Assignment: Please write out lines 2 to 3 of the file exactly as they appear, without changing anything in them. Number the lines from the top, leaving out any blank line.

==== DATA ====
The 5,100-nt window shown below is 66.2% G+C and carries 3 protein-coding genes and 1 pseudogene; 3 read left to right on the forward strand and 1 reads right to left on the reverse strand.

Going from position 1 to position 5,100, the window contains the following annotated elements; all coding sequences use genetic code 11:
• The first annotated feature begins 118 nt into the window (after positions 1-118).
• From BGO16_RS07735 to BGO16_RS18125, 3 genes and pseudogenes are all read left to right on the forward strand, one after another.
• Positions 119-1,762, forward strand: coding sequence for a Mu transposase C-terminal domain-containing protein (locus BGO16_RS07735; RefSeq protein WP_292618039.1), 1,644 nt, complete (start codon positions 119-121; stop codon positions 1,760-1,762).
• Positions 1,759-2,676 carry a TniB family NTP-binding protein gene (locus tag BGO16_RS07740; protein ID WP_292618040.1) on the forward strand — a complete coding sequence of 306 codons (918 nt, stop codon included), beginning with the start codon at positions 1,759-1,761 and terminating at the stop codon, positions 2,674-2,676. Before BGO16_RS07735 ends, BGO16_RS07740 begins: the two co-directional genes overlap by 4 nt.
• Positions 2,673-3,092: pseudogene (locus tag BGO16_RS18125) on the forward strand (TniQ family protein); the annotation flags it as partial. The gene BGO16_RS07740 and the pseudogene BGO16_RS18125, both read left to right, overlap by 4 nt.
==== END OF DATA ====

Going from position 1 to position 5,100, the window contains the following annotated elements; all coding sequences use genetic code 11:
• The first annotated feature begins 118 nt into the window (after positions 1-118).